The Chapter Browser link on the splash page leads the user to the Chapter Browser interface:
As the primary purpose of the STEDT database is to aid reconstruction of Proto-Tibeto-Burman, much of the lexical data in the STEDT database historically have come from elicitation lists and centered around the types of basic vocabulary widely considered to be useful for historical reconstruction: body parts, flora and fauna, kinship terms, natural objects, and basic grammatical words. As technological limitations have receded over the twenty-five years of the project, larger lexicons and dictionaries have been added. The lexical data are very tentatively arranged into the following semantic categories:
- body parts
- animals (and animal verbs)
- natural objects, plants, and foods
- kinship terms, ethnonyms, and social roles
- culture, artifacts, and religion
- verbs of motion, of manipulation, and of production
- adjectival verbs
- abstract nouns and verbs, psychological verbs, and verbs of utterance
- shape, size, color, measure, number, time, and space
- grammatical words
Each of these ten broad semantic categories contains several levels of subcategories. This semantic hierarchy is explorable in the chapter browser.
The chapter browser contains five columns:
- num. etyma
'Semkey' is a unique identification string given to each semantic category, with the semkey taking the form of a string x, x.x, x.x.x, or x.x.x.x. (Please note the current semantic classification is tentative and subject to further refinement.) The first digit in the semkey indicates the broad semantic category to which it belongs, as described above, where '1' is used for 'Body Parts', '2' is used for 'Animals (and Animal Verbs)', and so on. Each of the following 'x's in the semkey (x.x, x.x.x, etc.) denotes a more fine-grained semantic categorization; for example, 1.5 is 'Limbs, Joints, & Body Measures', 1.5.1 is 'Hand, Arm, Wing', and 18.104.22.168 is 'Hand'.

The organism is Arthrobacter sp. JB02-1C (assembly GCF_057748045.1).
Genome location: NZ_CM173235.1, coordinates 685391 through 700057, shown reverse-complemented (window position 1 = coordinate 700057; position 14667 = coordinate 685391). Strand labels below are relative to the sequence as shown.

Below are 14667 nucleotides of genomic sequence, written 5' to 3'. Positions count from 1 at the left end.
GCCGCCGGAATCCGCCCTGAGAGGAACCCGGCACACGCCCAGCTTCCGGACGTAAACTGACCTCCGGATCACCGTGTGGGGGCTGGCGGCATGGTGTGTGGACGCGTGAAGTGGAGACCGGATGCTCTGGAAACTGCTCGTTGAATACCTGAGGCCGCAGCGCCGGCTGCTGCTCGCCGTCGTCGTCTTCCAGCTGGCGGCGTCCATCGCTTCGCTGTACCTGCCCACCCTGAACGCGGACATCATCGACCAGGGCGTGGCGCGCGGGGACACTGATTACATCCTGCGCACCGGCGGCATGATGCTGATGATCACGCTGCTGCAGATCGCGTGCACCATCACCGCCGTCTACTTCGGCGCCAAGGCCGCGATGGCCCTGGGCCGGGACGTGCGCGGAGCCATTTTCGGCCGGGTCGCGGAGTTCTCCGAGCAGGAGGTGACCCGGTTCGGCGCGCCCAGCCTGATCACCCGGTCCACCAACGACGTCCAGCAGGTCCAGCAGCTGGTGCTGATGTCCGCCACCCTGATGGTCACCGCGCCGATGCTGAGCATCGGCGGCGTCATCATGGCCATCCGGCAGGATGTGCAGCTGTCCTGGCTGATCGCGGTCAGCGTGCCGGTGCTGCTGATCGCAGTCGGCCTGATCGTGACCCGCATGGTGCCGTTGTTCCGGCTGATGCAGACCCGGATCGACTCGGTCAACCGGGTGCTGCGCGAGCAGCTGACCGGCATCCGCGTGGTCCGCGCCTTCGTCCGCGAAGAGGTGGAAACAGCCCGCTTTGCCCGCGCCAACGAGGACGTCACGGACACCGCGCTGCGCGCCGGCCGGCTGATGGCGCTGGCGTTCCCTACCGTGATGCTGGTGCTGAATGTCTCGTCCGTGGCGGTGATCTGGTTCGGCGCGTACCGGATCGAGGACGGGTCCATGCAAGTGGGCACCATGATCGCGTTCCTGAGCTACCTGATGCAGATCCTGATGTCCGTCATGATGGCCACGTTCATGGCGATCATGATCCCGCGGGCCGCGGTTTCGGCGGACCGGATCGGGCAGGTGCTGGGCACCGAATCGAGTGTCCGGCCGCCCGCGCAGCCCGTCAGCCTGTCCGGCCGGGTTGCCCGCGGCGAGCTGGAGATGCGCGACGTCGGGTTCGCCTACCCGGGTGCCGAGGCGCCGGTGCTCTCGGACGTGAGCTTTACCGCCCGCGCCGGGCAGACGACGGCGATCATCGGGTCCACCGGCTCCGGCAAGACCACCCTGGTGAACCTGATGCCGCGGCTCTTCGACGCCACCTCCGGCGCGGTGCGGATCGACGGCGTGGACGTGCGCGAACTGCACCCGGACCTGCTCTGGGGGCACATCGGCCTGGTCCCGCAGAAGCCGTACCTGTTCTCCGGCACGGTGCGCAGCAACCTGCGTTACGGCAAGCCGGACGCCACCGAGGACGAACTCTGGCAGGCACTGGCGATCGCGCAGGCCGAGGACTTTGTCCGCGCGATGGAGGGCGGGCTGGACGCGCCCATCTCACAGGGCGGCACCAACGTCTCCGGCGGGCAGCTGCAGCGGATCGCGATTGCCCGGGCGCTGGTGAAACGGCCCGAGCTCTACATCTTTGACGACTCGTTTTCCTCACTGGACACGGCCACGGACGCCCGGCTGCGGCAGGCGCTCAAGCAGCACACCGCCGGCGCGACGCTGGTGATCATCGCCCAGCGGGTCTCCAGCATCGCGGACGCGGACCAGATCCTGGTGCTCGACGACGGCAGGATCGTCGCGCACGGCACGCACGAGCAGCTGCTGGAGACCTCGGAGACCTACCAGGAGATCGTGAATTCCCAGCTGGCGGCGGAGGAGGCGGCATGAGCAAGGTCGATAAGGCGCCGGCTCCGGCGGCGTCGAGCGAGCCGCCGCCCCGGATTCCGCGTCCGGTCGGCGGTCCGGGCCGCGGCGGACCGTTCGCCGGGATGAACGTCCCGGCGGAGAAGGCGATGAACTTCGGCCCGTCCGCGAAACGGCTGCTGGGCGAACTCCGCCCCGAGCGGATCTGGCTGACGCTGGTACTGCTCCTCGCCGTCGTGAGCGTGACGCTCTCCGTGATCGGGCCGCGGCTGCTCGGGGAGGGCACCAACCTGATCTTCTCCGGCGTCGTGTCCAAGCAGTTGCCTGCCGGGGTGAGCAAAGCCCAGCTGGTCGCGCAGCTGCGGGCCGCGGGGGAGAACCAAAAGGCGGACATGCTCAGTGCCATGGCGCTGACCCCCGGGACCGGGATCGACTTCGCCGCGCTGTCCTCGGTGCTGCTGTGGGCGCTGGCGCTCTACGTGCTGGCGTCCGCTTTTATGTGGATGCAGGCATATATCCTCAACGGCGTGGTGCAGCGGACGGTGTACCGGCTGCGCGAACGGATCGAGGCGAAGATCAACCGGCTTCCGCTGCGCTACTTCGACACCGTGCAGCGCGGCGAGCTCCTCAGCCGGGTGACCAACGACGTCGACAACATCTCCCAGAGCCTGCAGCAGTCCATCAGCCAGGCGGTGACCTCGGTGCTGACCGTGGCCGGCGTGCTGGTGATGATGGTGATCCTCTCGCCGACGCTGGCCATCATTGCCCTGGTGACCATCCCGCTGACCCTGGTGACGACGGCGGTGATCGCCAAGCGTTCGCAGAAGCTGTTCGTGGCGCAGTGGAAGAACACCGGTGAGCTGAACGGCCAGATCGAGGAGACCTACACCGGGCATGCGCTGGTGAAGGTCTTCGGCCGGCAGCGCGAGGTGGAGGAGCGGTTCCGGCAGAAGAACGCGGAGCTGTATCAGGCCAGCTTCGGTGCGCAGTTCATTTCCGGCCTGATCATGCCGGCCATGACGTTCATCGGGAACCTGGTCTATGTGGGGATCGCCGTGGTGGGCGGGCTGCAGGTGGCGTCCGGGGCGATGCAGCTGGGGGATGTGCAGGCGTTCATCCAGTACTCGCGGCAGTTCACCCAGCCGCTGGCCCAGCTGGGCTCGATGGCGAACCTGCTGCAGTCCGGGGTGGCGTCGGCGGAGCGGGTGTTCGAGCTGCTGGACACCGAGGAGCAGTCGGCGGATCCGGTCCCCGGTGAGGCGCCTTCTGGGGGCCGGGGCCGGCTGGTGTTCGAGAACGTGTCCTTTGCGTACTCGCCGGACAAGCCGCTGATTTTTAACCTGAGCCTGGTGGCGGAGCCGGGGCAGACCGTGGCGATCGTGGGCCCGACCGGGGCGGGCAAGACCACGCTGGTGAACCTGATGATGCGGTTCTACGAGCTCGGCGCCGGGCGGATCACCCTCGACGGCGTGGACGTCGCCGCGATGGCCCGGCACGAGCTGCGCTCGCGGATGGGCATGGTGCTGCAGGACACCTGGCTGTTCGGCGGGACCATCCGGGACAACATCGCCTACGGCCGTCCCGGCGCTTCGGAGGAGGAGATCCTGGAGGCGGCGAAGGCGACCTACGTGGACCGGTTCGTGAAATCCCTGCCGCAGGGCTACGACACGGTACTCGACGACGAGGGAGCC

Each semkey is a clickable link. By clicking on the semkey, the user is led to a webpage giving several types of analyses, as available. These analyses include: a semantic flowchart, illustrating how the concept interacts with other related concepts in the Tibeto-Burman linguistic area; etymological notes, which summarize, clarify, and/or describe the limitations of the etymological analysis; and a list of etyma associated with the semkey.
Title indicates the semantic category or subcategory associated with each semkey. Num. etyma gives the number of reconstructed etyma for a semkey. The notes column indicates whether there are etymological notes available for the semkey. If there are etymological notes available, a number indicates how many are available. To view the etymological notes, click on the semkey number at the far left of the page. The flowchart column indicates whether a semantic flowchart is available for the semkey, with a checkmark indicating that a semantic flowchart is available. To view the semantic flowchart, click on the semkey number at the far left of the page.